There is no doubt in the church culture today that church plants are needed and effective. In 2017, we are more focused on church planting than we have been in hundreds of years. We have denominations, church planting networks and support structures to aid new churches. But a good question to ask is: Why?

We need more church plants to impact the world with the gospel.

Why do we need more churches? Here are three reasons why church planting is of the utmost importance if we want to reach people for Jesus.

Church planting accommodates the growing population in America. Statistically, if we want to provide the space for people to join in an average-size church, four million babies being born every year requires more than a 300 net gain in U.S. churches to remain effective.

Also, as retirement ages rise and advancements in medicine cause the average life span to increase, people will need the services of a gospel-centered church longer.

If every church in America were filled up twice to capacity every Sunday, we would be nowhere near able to accommodate the population, much less positioned to accommodate the growing birth rate. We need church plants because we need more places for people to attend.

Church plants advance the gospel faster and reach deeper into the culture than established churches. Based on our LifeWay Research data, church plants report conversions that add up to half their attendance. This means that new churches do indeed multiply disciples by reaching out to those who don’t currently believe in Jesus and drawing them to Christ.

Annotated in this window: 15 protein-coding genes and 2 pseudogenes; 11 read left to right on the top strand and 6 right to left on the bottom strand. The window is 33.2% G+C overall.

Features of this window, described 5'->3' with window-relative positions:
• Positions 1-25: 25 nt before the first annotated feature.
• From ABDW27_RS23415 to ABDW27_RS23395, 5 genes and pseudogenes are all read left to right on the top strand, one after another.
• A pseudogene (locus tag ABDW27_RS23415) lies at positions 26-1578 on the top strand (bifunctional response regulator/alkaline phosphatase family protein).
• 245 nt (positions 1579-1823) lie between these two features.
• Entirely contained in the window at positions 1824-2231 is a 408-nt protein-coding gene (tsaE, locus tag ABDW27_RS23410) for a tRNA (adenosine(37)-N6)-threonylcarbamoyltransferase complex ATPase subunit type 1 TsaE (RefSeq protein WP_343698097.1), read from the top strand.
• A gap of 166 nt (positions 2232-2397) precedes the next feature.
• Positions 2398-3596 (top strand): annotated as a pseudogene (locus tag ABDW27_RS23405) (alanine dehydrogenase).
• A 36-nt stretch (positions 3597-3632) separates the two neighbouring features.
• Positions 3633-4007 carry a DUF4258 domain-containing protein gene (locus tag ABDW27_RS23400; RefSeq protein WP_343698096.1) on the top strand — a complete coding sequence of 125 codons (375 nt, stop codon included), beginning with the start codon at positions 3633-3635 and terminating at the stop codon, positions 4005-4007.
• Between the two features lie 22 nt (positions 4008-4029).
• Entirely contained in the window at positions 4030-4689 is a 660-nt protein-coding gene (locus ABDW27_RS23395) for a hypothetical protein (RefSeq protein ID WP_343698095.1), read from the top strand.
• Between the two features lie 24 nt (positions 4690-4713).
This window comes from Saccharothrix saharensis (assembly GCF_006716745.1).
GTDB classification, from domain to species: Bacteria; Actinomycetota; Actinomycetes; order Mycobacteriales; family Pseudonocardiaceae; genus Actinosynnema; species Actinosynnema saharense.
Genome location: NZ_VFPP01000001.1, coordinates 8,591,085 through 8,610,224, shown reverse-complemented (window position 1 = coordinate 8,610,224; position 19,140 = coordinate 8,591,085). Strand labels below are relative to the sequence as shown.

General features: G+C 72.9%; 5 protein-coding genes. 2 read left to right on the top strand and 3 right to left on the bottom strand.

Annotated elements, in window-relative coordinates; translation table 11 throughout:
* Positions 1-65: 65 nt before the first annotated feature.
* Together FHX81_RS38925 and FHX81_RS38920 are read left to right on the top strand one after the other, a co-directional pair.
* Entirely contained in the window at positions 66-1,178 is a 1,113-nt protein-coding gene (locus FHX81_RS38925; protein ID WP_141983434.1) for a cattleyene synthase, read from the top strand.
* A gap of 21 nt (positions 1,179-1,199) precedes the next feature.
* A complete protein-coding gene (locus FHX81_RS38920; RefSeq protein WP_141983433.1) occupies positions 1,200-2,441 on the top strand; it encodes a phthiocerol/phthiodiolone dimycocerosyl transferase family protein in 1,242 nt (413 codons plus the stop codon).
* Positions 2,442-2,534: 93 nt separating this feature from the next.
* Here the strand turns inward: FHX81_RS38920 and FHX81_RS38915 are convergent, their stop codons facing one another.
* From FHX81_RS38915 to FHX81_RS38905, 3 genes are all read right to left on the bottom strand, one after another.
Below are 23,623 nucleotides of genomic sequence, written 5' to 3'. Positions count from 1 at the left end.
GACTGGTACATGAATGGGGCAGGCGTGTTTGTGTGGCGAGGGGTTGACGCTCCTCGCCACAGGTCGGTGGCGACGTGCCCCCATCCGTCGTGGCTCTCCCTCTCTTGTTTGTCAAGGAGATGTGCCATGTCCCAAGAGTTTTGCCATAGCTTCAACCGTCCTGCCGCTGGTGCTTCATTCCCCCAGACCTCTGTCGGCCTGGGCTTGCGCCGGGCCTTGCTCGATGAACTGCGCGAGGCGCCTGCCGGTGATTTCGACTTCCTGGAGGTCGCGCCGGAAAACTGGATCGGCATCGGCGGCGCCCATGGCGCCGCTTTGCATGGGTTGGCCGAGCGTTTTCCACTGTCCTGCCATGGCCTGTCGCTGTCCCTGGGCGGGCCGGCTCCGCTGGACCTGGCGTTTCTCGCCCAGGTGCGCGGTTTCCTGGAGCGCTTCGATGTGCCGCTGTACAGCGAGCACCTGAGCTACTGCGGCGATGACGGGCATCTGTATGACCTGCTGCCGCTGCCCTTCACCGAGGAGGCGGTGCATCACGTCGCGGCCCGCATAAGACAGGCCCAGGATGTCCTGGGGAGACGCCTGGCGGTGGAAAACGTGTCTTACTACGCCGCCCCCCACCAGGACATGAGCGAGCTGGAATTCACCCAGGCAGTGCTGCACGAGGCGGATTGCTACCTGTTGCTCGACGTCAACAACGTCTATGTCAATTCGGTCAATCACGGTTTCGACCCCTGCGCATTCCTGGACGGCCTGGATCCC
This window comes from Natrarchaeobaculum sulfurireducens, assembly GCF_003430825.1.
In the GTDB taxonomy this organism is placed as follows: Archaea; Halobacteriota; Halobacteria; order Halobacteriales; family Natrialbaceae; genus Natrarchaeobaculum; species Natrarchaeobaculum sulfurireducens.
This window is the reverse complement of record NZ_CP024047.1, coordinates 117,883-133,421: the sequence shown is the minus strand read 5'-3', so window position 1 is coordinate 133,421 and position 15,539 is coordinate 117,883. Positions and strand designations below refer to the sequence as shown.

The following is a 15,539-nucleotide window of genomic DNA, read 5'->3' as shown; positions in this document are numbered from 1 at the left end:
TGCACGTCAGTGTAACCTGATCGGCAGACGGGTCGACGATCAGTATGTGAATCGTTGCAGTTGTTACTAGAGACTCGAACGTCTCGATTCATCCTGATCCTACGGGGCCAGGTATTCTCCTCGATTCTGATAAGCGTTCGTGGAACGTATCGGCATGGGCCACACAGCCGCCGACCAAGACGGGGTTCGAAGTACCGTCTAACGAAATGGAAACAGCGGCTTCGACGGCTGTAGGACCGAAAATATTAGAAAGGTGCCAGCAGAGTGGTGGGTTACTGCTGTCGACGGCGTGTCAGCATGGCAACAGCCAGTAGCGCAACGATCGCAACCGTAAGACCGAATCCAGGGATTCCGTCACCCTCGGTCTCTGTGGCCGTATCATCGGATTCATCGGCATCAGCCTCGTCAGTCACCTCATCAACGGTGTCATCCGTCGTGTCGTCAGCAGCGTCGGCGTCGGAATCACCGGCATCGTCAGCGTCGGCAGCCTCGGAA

Part of this is simply the momentum of a new gospel work. People who don’t naturally come to church are more drawn to a place where something is new or feels new. It creates a sense of openness and transparency when it feels like “we are all in this together.”

Additionally, early adopters and high-capacity leaders love to join new churches and help them in their infancy. Catalytic leaders can smell when something is new, and they desire to shape it. This can be incredibly helpful for driving momentum in missional engagement. Organizational newness attracts and propels apostolic leaders who desire to help grow something from infancy to adulthood.

Church plants must be creative and simple. In the absence of resources, churches are forced toward simplicity. The lack of funds or people creates an incubator for ideas that must be creative to work, and the seemingly difficult early seasons in a church’s life cycle often produce the most fruit.

The nuts and bolts of discipleship, small group community and minimalist church services can bring a greater focus on Jesus, with fewer distractions. Pastors devote more time to evangelism and equipping rather than big budgets or church buildings.

This can encourage other existing churches to reexamine their methodology and missional engagement as well. Church plants catalyze from within and without.

Do you want to make church more accessible to a growing population? Do you want to advance the gospel to more people who don’t know Jesus? Do you want to see church growth that arises from conversions rather than just transfers? Do you want to raise up leaders quickly and effectively? Do you want to keep things simple and focus on the basics of the Christian faith?

Then plant more churches. It’s as simple as that.